Monday, March 18, 2019

The McMahon-Hussein Correspondence :: essays research papers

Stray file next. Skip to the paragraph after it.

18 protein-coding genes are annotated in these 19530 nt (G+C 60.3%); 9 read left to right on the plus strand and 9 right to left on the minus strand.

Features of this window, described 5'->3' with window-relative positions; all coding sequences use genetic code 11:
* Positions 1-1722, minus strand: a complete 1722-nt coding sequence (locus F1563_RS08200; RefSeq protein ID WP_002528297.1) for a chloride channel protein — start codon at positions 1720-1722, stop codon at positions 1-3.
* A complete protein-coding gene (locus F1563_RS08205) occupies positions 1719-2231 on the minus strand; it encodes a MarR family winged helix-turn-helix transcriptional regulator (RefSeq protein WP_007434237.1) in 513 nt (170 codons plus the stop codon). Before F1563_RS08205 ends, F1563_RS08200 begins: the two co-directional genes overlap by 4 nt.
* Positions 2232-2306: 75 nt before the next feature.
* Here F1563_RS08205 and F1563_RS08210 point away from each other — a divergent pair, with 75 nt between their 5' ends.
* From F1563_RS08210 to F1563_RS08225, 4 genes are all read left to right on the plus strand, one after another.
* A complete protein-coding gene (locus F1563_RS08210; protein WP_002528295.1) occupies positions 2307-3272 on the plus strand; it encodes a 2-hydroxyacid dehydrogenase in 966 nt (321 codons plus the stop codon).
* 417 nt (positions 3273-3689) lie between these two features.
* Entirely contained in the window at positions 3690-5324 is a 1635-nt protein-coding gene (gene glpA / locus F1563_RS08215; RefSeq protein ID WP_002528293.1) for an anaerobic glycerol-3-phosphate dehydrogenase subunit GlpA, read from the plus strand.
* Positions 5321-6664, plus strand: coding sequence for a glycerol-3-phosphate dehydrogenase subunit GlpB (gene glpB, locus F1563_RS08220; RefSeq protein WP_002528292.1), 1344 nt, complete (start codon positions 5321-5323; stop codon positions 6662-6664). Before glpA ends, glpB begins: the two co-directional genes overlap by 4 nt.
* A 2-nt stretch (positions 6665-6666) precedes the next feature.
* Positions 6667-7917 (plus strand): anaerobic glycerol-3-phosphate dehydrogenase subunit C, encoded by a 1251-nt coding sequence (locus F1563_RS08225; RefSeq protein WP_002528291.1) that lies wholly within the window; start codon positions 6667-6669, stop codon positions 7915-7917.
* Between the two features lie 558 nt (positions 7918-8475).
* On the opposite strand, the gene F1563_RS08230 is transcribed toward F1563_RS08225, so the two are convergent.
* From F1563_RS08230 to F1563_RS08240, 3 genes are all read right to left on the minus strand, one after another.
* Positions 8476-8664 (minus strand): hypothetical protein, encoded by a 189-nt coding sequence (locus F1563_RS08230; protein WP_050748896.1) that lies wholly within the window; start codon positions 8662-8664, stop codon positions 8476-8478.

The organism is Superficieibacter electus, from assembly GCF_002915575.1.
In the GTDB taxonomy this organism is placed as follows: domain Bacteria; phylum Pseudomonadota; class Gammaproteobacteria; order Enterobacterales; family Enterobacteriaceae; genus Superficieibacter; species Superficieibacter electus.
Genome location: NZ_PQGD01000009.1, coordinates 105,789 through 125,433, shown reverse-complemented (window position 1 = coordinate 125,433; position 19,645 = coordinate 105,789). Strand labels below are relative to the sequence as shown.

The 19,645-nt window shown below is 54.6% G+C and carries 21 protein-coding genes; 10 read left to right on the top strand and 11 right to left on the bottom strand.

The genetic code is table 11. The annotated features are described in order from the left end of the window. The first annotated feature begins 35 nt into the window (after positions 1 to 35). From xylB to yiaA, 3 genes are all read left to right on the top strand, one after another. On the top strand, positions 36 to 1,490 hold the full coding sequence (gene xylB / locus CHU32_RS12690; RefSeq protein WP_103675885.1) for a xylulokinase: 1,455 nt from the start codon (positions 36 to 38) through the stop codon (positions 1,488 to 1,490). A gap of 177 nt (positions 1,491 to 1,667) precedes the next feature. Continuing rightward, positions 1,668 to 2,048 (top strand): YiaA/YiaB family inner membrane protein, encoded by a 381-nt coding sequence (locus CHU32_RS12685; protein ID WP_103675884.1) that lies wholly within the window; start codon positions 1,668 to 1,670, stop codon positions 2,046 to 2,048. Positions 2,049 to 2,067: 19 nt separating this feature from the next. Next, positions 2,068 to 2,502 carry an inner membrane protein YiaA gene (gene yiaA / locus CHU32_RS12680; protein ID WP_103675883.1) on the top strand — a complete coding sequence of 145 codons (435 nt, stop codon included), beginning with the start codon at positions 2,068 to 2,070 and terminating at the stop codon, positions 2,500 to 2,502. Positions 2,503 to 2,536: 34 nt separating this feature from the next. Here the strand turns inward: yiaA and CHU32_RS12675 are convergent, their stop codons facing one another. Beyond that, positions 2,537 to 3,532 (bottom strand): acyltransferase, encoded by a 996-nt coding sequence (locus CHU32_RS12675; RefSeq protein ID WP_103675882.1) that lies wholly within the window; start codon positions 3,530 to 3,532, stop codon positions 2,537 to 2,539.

The McMahon-Hussein Correspondence Israel, slightly man-sizedr than Massachusetts, lies at the eastern mop up of the Mediterranean Sea. It is bordered by Egypt on the west, Syria and Jordan on the east, and Lebanon on the join. Its oceanic bleak is extremely fertile, but only 17% of the land is tillable (Figure 1). The grey Negev region, which comprises almost half the total ara, is largely a desert. The Jordan River flows from the north through Lake Hule and Lake Kinneret, finally entering the Dead Sea, 1,349 ft below sea level, the worlds final land elevation.In a time of war, it is far overly easygoing to get caught up in the violence, and forget that the true conclusion is peace. Hate, death, and nuisance make it difficult for the belligerent nations to think rationally and ejaculate up with a plan to end the violence. This is why a threesome companionship is necessary. A third party sees the situation from an outsiders viewpoint. Therefore, they are able to offe r better advice and resolvents. This situation is applicable to the real ticker East Crisis. Palestine and Israel cannot come to a peaceful solution without the ease of the international corporation. In order to help the feuding parties, the United States ask to be neutral, fair, and unbiased. The current leaders need to avoid the mistakes made by the diachronic leaders and nations that led to the escalation of the conflict, like McMahon-Hussein Correspondence did. The McMahon-Hussein correspondence is essentially a series of letters exchanged, in 1915, between Feisal Hussein, who was Sherif of Mecca at the time, and the British full(prenominal) Commissioner in Egypt, Sir Henry McMahon (Khalidi 1980, 92). The British were willing to negotiate with the Arabs because they needed military support during the First World War, and the Arabs could provide this support. In this correspondence, the British deputy promised to Hussein that if the Arabs revolt against the Turks, the British government would grant them independence. The main quarrel in McMahon-Hussein correspondence and the question of Palestine at large lies in the certain areas, that McMahon claimed cannot be said to be purely Arab and should therefore be excluded from the proposed limits and boundaries, of the Arab state (Khalidi 1980,117). There is also an opinion that the correspondence at go forth has no legal grounds, since it was never concluded in uncouth agreement. The Arab community took the British promise seriously, and the events that took place only a jibe of historic period after the series of letters were passed certainly infuriated the Arab population.The McMahon-Hussein Correspondence essays seek papersThe McMahon-Hussein Correspondence Israel, slightly larger than Massachusetts, lies at the eastern end of the Mediterranean Sea. It is bordered by Egypt on the west, Syria and Jordan on the east, and Lebanon on the north. Its maritime plain is extremely fertile, but only 17% of the land is arable (Figure 1). The southern Negev region, which comprises almost half the total area, is largely a desert. The Jordan River flows from the north through Lake Hule and Lake Kinneret, finally entering the Dead Sea, 1,349 ft below sea level, the worlds lowest land elevation.In a time of war, it is far too easy to get caught up in the violence, and forget that the true goal is peace. Hate, death, and pain make it difficult for the belligerent nations to think rationally and come up with a plan to end the violence. This is why a third party is necessary. A third party sees the situation from an outsiders viewpoint. Therefore, they are able to offer better advice and solutions. This situation is applicable to the current Middle East Crisis. Palestine and Israel cannot come to a peaceful solution without the help of the international community. In order to help the feuding parties, the United States needs to be neutral, fair, and unbiased. The current leaders n eed to avoid the mistakes made by the historical leaders and nations that led to the escalation of the conflict, like McMahon-Hussein Correspondence did. The McMahon-Hussein correspondence is essentially a series of letters exchanged, in 1915, between Feisal Hussein, who was Sherif of Mecca at the time, and the British High Commissioner in Egypt, Sir Henry McMahon (Khalidi 1980, 92). The British were willing to negotiate with the Arabs because they needed military support during the First World War, and the Arabs could provide this support. In this correspondence, the British representative promised to Hussein that if the Arabs revolt against the Turks, the British government would grant them independence. The main controversy in McMahon-Hussein correspondence and the question of Palestine at large lies in the certain areas, that McMahon claimed cannot be said to be purely Arab and should therefore be excluded from the proposed limits and boundaries, of the Arab state (Khalidi 1980, 117). There is also an opinion that the correspondence at issue has no legal grounds, since it was never concluded in mutual agreement. The Arab community took the British promise seriously, and the events that took place only a couple of years after the series of letters were passed certainly infuriated the Arab population.

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